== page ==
I think that the best time of year, for me, is the summer. For the last few years, summer has been a time of refreshing. This refreshing comes in the form of books and conference talks.
June and July are full of classical education conferences. I can’t go to any of them but the Circe Institute and the Society of Classical Learning graciously offers free listenings to some of the talks. These conferences are a breath of fresh air to me. Many of the talks are vague, talking about classical ed principles. The joy of this is that you take these principles and apply them to your children in a way that fits them. As we know, education is not a ‘one size fits all’ creature so it is helpful to take these principles and mold them to your children. As the talks are vague this means that most of the work is up to you; the work of thinking how this principle is going to look in your learning environment, the work of self-examination (these conferences always lead to this) and the work of evaluating your children and figuring out where you go from here. I, personally, love this kind of conference. It challenges me as a teacher, mother and human.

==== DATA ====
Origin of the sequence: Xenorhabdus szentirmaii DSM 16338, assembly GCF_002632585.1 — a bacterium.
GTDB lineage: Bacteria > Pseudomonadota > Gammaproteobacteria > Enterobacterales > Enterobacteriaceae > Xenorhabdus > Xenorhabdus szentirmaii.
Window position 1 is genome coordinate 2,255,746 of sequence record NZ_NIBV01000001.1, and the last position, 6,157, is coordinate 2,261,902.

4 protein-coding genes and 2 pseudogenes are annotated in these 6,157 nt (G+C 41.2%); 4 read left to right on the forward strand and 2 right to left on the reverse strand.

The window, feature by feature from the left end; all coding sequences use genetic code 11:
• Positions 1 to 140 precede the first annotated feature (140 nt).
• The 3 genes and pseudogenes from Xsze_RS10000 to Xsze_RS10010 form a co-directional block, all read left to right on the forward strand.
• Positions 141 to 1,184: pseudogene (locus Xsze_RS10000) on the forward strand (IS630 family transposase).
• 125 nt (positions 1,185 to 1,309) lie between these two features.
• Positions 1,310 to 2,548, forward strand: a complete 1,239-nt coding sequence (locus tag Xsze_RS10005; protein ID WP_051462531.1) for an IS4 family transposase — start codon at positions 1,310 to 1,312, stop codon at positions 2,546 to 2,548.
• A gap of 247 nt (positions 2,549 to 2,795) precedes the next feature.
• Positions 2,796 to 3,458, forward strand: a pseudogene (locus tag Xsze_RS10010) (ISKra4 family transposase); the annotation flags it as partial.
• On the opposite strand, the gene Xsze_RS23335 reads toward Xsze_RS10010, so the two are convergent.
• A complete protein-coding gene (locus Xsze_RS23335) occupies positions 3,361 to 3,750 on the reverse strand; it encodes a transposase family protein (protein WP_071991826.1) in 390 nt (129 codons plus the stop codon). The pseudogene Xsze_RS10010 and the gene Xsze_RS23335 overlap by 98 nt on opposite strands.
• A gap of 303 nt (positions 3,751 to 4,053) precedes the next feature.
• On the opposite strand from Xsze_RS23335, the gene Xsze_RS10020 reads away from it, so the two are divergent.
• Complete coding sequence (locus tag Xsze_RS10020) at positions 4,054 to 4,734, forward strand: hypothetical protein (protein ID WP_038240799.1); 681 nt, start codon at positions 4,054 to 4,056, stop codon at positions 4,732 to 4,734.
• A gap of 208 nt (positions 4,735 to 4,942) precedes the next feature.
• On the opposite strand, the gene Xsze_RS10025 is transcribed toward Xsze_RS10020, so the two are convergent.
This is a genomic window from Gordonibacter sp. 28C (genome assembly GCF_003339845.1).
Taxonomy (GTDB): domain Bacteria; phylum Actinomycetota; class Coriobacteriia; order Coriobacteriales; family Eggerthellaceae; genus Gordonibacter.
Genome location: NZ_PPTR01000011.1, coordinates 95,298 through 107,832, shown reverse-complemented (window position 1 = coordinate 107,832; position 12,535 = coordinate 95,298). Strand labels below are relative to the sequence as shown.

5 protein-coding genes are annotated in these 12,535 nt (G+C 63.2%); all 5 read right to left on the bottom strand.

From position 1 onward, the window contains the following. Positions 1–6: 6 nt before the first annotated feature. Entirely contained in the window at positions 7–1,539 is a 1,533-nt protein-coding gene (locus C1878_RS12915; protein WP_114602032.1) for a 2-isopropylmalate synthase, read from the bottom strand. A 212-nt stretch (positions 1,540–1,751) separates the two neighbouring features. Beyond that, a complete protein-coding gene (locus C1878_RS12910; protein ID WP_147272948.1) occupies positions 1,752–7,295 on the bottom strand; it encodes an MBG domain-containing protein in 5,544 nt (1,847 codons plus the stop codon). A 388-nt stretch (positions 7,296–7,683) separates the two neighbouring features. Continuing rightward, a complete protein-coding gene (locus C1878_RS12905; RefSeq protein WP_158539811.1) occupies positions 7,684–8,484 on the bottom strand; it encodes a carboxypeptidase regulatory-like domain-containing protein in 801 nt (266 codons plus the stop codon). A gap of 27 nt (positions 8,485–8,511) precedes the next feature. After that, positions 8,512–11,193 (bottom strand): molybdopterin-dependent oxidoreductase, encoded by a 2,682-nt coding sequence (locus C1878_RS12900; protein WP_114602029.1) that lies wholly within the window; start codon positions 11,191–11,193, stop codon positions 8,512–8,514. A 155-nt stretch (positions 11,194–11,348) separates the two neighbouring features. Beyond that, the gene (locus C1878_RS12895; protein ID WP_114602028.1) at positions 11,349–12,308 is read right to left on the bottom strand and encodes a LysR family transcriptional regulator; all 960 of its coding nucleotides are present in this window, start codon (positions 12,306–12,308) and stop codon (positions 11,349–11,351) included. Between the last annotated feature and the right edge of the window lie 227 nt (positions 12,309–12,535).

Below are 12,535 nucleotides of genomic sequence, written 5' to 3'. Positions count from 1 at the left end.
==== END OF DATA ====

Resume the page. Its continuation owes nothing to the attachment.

One other thing I love about these conferences is the massive booklist you come away with. Many of the conference speaker have titles of a few books that were helpful for him/her. Well, you put all the conference speakers’ lists together and you have a hefty list of titles. That list makes my heart quiver.
This summer was no different than previous summers. I listened to many conference talks, started to feel my brain buzzing with all of the thoughts that those talks incurred and began to amass my TBR booklist.
That list came to fruition this past week as my Amazon order with aforementioned booklist came to my door. Oh, be still my quaking heart. Books! Books! And more books! Here is my list:
Desiring the Kingdom by James K.A.Smith. This was the beginning point for all of the liturgy talk during the conference talks.
Imagining the Kingdomby James K.A.Smith. This is the second book in a trilogy of Christian education and worship. The first book is the one listed above.
Art of Teachingby Gilbert Highet. This looks to be an easy read (the previous two, not so much.)
Leisure: The Basis of Cultureby Josef Pieper. Another heavy read but many classicists recommend it so I am going to give it a go.
Jacob’s Ladder: 10 Steps to Truth by Peter Kreeft
Three Philosophies of Lifeby Peter Kreeft. Kreeft was the keynote speaker at the Circe conference. Hence, the books.
The Great Tradition by Richard Gamble. This book was not mentioned in this year’s conferences but it has been mentioned in years’ past so I snagged it up this year.
I have started Desiring the Kingdom and it has made my head swim but I am determined to keep on with the swimming.
I so enjoy this time of year; times of new thinking and mental swimming.